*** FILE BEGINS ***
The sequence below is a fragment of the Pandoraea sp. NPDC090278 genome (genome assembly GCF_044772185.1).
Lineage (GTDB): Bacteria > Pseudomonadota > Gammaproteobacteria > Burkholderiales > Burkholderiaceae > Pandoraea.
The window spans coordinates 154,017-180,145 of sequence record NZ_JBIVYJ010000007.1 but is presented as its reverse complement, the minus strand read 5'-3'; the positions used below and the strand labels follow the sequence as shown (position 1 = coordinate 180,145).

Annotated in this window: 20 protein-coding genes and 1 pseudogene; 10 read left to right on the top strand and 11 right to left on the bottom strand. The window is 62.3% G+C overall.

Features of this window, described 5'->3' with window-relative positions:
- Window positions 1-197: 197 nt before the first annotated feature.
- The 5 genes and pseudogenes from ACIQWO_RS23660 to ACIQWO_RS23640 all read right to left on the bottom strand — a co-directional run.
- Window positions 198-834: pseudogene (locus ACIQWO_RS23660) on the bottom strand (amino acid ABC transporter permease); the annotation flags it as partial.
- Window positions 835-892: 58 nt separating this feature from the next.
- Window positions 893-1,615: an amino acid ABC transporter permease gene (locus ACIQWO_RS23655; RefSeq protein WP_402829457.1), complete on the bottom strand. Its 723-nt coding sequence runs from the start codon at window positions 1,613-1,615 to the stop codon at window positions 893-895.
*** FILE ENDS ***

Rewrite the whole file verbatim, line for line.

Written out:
The sequence below is a fragment of the Pandoraea sp. NPDC090278 genome (genome assembly GCF_044772185.1).
Lineage (GTDB): Bacteria > Pseudomonadota > Gammaproteobacteria > Burkholderiales > Burkholderiaceae > Pandoraea.
The window spans coordinates 154,017-180,145 of sequence record NZ_JBIVYJ010000007.1 but is presented as its reverse complement, the minus strand read 5'-3'; the positions used below and the strand labels follow the sequence as shown (position 1 = coordinate 180,145).

Annotated in this window: 20 protein-coding genes and 1 pseudogene; 10 read left to right on the top strand and 11 right to left on the bottom strand. The window is 62.3% G+C overall.

Features of this window, described 5'->3' with window-relative positions:
- Window positions 1-197: 197 nt before the first annotated feature.
- The 5 genes and pseudogenes from ACIQWO_RS23660 to ACIQWO_RS23640 all read right to left on the bottom strand — a co-directional run.
- Window positions 198-834: pseudogene (locus ACIQWO_RS23660) on the bottom strand (amino acid ABC transporter permease); the annotation flags it as partial.
- Window positions 835-892: 58 nt separating this feature from the next.
- Window positions 893-1,615: an amino acid ABC transporter permease gene (locus ACIQWO_RS23655; RefSeq protein WP_402829457.1), complete on the bottom strand. Its 723-nt coding sequence runs from the start codon at window positions 1,613-1,615 to the stop codon at window positions 893-895.